This book is very disappointing in general and at close to 500 pages it’s way too long. I love Gibson’s “cutting edge” books, especially the “Bigend Trilogy,” and too bad, so sad, this is NOT the same. The Peripheral is much more old school science fiction partially set in a dystopian fantasy with gadgets and lingo galore. It’s typical Gibson in that there are several plot threads which come together late in the book and a few of the characters are compelling.
And the big problem with reviewing it is that most of the plot-problems I had while reading are explained toward the end; I was confused for almost the whole book and by the end I really didn’t care.
In the not-too-distant future, somewhere in southern Appalachia, a woman named Flynn plays-for-pay a beta version of a cyberspace game for her brother. While in this other world she witnesses a woman killed in a very bizarre manner. Come to find out she is being transported to a future time and far away location (London in “post-jackpot” times) to test something – but what?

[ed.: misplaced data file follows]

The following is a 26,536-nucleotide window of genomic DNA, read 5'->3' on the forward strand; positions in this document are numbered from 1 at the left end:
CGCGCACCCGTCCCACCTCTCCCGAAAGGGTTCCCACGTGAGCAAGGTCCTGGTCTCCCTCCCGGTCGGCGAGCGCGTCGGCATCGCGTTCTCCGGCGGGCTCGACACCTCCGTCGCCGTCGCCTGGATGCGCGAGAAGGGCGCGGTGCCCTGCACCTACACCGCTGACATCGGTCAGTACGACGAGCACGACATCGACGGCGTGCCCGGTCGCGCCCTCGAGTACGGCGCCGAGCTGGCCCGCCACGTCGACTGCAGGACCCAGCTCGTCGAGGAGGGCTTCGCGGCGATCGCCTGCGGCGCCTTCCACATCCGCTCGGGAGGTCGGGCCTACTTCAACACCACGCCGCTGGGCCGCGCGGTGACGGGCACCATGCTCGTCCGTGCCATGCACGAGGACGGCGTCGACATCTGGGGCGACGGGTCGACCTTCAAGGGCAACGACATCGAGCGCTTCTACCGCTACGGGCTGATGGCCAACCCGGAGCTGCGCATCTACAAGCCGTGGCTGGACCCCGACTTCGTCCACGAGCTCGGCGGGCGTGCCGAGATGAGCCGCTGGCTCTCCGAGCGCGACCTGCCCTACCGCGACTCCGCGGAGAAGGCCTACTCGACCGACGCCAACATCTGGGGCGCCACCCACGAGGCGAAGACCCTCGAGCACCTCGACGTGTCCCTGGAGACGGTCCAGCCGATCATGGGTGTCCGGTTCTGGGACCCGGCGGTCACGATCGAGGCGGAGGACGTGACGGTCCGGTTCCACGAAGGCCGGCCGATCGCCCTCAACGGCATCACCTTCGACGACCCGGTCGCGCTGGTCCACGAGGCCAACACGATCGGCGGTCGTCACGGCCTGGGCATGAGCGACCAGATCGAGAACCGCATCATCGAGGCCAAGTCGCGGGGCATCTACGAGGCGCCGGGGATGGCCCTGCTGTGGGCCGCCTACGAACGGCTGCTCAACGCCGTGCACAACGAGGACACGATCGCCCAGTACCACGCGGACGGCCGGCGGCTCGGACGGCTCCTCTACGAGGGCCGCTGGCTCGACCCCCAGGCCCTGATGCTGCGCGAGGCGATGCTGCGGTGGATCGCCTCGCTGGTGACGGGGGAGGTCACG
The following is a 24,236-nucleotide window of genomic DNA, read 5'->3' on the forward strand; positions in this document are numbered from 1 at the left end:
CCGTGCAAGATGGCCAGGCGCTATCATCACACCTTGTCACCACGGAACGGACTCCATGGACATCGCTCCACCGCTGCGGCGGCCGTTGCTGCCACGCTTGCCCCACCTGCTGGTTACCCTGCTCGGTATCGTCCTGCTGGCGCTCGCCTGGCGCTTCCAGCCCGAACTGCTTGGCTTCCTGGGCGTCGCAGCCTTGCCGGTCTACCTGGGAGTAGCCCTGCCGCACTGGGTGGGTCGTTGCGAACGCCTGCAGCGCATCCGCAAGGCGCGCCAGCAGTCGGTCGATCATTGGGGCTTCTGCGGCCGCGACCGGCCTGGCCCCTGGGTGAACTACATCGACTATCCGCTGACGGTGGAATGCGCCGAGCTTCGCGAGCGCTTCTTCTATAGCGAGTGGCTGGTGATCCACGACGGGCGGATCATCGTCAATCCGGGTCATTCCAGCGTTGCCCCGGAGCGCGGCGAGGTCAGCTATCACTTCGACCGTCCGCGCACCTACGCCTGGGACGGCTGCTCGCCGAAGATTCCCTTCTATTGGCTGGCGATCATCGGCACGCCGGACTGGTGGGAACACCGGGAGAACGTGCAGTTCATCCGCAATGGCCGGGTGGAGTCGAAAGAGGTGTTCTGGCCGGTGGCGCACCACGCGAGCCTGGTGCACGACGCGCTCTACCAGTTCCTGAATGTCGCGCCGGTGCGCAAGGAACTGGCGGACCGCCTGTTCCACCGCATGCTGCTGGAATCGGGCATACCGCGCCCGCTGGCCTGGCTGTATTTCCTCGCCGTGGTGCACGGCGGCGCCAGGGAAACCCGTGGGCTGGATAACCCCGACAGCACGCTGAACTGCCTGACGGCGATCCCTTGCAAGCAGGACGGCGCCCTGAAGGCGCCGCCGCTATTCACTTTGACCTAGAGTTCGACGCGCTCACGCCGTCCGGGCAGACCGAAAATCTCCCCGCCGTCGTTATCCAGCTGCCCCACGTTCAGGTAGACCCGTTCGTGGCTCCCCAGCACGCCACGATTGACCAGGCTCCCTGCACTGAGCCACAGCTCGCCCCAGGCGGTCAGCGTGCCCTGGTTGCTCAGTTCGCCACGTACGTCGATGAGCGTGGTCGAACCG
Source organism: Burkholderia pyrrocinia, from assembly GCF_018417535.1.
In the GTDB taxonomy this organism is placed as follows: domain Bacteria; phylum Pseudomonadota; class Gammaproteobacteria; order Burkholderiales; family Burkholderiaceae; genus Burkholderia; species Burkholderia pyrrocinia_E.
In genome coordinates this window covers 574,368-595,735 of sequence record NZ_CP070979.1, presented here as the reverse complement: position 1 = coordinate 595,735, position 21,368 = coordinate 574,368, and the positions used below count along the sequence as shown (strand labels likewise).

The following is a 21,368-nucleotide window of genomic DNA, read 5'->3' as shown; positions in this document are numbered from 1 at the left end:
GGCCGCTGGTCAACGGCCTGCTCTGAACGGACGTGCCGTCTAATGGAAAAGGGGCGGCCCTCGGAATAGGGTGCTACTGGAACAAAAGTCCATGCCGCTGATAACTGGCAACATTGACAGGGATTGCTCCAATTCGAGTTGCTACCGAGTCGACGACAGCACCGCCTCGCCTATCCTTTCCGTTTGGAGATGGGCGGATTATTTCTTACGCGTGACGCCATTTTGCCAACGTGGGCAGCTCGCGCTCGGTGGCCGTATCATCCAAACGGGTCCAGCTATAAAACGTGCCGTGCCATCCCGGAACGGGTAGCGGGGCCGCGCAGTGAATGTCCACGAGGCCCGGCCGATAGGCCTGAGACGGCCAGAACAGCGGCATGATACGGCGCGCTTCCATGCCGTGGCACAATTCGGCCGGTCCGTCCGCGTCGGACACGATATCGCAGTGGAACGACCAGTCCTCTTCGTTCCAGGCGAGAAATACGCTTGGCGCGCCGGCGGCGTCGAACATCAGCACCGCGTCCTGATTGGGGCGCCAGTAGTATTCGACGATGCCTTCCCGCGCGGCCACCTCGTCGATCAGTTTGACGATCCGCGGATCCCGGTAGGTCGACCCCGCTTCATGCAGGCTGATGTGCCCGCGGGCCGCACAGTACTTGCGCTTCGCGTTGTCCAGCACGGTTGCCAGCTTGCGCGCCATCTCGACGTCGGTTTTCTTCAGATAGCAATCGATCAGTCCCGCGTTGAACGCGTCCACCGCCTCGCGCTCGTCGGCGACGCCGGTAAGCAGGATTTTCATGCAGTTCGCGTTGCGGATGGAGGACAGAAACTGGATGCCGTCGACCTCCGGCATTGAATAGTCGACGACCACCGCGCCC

Flynn’s home world is made up of drug manufacture, drones, gaming, 3-d printables and government benefits. It’s not a pretty place. Getting away should be good but it’s not because the world she visits is involved in a meaningless race to the top of the power-pile. It came to be this way during or after something called “the jackpot” which is never explained.
This new world is where the “peripherals” exist. Unfortunately she brings a peripheral back to the present and that brings the power-war of the future into the now as well. I’m reminded a bit of Snow Crash – the corporations own all and have their own ways of power. But I loved Snow Crash – that was fun. This was tedious.
I’m not going to go further with this – I finished the book, but barely. Bottom line is that it’s just way too sci-fi war, lingo and gimmicks for me.